YINS Seminar: Daniel Hsu (Columbia)
“Contrastive learning, multi-view redundancy, and linear models”
Speaker: Daniel Hsu
Abstract: Contrastive learning is a “self-supervised” approach to representation learning that uses naturally occurring similar and dissimilar pairs of data points to find useful embeddings of data. We study contrastive learning in the context of multi-view statistical models. First, we show that whenever the views of the data are approximately redundant in their ability to predict a target function, a low-dimensional embedding obtained via contrastive learning affords a linear predictor with near-optimal predictive accuracy. Second, we show that in the context of topic models, the embedding can be interpreted as a linear transformation of the posterior moments of the hidden topic distribution given the observed words. We also empirically demonstrate that linear classifiers with these representations perform well in document classification tasks with very few labeled examples in a semi-supervised setting.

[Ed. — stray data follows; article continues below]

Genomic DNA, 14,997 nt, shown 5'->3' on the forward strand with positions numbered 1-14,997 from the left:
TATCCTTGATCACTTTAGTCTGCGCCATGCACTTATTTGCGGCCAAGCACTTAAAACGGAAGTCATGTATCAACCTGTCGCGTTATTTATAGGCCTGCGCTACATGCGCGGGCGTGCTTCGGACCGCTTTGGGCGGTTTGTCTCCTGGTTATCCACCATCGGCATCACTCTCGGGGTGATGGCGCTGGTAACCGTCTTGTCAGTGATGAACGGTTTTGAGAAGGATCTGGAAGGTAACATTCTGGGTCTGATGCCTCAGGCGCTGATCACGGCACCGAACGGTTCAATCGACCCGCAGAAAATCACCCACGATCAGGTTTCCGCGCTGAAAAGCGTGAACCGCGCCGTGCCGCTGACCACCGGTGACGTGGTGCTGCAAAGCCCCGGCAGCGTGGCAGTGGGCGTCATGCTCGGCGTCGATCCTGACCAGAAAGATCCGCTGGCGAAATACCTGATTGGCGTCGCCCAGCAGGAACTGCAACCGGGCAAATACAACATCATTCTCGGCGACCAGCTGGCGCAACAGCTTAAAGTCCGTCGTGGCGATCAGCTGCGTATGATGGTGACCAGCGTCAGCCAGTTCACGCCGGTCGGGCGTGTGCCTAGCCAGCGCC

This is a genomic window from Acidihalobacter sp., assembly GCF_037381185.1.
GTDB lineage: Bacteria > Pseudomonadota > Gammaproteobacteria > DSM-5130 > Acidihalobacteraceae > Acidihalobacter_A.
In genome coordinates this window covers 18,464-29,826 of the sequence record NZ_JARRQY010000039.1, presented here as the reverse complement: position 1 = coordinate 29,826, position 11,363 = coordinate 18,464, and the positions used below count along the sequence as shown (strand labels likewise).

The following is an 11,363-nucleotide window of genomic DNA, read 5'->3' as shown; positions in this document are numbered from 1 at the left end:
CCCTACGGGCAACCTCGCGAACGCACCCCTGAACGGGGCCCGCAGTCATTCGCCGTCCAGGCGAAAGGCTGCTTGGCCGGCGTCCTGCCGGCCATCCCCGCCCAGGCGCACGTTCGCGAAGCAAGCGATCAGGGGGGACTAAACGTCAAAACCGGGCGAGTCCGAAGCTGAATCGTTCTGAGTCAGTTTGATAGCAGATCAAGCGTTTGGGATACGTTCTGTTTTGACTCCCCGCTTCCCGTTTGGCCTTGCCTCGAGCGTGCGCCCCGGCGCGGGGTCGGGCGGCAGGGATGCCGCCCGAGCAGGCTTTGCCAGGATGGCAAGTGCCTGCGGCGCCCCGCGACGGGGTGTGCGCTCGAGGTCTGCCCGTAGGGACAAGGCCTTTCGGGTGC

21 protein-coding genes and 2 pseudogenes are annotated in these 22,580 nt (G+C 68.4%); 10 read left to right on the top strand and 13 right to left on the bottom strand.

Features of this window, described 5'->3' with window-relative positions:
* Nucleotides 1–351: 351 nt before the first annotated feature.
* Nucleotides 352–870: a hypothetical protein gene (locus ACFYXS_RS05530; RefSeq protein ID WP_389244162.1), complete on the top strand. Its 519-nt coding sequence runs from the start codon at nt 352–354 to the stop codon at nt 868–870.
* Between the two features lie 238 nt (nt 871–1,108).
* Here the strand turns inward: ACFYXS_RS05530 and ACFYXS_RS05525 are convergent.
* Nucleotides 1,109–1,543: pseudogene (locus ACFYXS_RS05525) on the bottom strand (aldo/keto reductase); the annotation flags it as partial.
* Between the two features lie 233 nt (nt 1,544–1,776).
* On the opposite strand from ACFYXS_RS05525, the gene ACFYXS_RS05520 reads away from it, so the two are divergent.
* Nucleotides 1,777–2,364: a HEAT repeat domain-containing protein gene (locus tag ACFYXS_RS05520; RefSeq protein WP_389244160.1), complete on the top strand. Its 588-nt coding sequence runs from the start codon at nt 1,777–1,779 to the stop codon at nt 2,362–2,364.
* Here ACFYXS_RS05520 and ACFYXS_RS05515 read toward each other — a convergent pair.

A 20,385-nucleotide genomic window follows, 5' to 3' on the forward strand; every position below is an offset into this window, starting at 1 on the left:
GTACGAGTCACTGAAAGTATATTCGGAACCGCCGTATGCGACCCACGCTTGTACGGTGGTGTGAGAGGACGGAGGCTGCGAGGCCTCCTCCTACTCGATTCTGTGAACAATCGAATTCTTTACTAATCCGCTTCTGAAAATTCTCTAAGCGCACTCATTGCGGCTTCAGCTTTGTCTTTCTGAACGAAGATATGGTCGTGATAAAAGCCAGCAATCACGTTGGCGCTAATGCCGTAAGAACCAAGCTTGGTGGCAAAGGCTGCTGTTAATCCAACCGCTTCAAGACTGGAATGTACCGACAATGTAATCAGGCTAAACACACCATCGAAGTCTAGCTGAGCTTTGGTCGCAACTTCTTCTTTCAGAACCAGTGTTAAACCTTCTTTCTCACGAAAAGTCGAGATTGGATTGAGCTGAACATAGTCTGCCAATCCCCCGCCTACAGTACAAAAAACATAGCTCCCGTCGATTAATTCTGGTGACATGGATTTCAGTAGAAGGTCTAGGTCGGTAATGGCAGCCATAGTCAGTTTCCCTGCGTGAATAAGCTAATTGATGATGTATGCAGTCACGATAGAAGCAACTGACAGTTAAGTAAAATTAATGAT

This is joint work with Akshay Krishnamurthy (MSR) and Christopher Tosh (Columbia).
Speaker Bio: Daniel Hsu is an associate professor in the Department of Computer Science and a member of the Data Science Institute, both at Columbia University. Previously, he was a postdoc at Microsoft Research New England, and the Departments of Statistics at Rutgers University and the University of Pennsylvania. He holds a Ph.D. in Computer Science from UC San Diego, and a B.S. in Computer Science and Engineering from UC Berkeley. He was selected by IEEE Intelligent Systems as one of “AI’s 10 to Watch” in 2015 and received a 2016 Sloan Research Fellowship. Daniel’s research interests are in algorithmic statistics and machine learning.
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Meeting ID: 939 4992 8143
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